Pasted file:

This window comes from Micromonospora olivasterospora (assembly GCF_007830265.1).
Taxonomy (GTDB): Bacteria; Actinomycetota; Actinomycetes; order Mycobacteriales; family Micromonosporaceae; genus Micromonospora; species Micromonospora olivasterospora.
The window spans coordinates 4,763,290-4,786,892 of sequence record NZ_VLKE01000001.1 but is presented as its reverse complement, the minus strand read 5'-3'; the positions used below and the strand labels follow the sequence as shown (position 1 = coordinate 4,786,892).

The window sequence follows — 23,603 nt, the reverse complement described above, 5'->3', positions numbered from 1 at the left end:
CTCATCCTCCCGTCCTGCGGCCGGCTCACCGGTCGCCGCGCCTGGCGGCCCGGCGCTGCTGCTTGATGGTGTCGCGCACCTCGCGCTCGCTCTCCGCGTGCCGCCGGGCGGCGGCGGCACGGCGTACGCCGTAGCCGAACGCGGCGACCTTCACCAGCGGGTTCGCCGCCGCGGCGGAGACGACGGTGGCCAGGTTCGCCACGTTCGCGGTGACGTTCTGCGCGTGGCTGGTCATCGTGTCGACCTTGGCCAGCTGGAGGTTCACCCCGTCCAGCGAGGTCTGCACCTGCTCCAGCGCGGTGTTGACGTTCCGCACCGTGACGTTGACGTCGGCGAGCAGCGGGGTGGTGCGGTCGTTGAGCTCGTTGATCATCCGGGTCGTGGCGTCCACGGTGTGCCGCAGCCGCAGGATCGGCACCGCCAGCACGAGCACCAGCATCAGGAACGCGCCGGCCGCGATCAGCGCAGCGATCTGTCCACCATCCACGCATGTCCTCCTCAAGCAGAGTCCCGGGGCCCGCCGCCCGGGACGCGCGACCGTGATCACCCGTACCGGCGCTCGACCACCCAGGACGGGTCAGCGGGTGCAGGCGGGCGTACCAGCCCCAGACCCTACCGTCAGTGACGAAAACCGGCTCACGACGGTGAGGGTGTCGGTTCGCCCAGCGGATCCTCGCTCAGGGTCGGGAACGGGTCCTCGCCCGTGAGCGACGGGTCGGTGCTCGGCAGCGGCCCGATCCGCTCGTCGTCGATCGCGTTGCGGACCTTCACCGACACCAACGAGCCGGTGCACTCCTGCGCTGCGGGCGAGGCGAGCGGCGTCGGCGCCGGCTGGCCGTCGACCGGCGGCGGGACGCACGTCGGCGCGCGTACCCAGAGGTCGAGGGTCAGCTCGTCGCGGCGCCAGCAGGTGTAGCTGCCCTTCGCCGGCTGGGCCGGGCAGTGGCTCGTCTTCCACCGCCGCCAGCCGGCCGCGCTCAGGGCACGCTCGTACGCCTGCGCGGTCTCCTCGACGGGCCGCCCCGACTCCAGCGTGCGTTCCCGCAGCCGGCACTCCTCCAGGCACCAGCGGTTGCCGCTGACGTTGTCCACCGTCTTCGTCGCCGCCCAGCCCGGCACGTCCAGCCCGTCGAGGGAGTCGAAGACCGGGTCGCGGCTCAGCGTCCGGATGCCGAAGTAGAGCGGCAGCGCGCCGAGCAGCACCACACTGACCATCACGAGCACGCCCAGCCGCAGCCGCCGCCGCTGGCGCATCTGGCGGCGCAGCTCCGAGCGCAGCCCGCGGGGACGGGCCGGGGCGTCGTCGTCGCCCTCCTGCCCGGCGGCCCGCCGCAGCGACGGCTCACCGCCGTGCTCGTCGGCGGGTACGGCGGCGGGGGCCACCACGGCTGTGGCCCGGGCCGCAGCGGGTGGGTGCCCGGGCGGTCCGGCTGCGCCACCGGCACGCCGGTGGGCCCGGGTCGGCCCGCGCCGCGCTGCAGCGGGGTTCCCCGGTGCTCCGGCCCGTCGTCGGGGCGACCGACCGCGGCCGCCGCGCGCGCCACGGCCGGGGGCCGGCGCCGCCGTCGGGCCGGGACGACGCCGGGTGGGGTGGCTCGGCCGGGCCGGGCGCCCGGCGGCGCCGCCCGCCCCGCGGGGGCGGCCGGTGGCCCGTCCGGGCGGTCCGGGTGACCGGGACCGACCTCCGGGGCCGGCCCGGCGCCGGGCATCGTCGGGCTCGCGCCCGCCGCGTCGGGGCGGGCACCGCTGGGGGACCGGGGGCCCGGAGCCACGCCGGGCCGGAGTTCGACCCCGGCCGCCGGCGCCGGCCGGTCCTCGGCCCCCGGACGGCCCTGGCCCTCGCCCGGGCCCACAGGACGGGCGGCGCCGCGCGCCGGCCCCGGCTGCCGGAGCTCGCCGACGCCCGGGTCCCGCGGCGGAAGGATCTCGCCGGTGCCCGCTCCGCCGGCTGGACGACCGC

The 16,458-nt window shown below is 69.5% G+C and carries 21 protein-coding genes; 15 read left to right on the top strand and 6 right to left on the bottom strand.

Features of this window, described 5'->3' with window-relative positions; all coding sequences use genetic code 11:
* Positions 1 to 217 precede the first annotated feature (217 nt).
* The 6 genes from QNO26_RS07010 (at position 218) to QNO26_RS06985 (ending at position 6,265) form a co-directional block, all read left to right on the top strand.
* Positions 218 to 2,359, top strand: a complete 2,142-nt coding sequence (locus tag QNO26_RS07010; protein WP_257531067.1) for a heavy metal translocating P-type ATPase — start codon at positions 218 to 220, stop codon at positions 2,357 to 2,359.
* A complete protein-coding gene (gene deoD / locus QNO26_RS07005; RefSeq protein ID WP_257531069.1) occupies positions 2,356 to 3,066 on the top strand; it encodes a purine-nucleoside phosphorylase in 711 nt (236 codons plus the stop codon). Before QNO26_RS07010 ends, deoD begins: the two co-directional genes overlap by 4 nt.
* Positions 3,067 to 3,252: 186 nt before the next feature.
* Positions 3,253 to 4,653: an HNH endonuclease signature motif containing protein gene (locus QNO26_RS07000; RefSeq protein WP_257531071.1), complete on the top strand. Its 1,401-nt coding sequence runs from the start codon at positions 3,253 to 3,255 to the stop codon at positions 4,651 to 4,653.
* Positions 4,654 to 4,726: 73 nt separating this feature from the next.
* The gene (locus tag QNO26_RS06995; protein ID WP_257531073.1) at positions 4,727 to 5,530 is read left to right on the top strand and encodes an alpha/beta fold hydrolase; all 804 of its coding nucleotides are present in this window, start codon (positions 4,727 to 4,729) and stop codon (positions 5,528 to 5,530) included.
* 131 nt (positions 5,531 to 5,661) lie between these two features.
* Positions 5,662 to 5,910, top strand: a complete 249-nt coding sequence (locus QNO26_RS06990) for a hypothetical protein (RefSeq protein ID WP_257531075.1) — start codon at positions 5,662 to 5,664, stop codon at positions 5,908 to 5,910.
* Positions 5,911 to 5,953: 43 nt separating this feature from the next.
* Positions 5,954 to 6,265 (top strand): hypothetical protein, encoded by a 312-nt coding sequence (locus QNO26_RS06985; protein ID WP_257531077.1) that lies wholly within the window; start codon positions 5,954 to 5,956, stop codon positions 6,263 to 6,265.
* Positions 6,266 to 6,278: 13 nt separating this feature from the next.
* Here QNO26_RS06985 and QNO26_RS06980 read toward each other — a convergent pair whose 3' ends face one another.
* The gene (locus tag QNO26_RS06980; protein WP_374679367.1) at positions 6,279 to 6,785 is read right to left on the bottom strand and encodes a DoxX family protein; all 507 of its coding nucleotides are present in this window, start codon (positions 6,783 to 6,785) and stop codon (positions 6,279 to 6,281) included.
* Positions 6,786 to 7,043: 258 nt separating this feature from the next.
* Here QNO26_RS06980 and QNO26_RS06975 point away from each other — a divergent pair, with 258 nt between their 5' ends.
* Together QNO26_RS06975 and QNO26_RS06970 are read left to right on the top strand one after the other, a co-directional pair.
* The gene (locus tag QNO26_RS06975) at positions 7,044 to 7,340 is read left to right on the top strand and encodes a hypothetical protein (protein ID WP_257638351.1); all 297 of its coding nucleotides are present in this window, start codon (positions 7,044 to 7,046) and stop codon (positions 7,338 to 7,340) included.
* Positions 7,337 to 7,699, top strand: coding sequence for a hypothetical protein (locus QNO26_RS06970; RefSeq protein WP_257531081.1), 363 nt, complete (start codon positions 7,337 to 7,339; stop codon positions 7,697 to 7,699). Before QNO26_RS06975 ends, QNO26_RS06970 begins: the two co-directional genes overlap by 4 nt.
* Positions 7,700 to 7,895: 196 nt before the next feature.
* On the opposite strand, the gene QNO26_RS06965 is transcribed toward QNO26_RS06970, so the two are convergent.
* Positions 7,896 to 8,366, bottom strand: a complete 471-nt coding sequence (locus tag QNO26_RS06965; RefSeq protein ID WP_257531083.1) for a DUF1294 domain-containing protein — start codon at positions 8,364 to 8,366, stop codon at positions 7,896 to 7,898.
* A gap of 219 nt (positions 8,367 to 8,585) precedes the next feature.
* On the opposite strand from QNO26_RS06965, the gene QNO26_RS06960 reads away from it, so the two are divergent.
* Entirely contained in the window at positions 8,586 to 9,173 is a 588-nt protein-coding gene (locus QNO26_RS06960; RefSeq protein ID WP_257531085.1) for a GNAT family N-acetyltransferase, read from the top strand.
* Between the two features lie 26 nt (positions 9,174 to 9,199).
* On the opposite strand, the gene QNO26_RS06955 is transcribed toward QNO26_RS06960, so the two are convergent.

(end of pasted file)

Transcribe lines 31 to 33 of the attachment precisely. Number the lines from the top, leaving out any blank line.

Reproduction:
* A gap of 219 nt (positions 8,367 to 8,585) precedes the next feature.
* On the opposite strand from QNO26_RS06965, the gene QNO26_RS06960 reads away from it, so the two are divergent.
* Entirely contained in the window at positions 8,586 to 9,173 is a 588-nt protein-coding gene (locus QNO26_RS06960; RefSeq protein ID WP_257531085.1) for a GNAT family N-acetyltransferase, read from the top strand.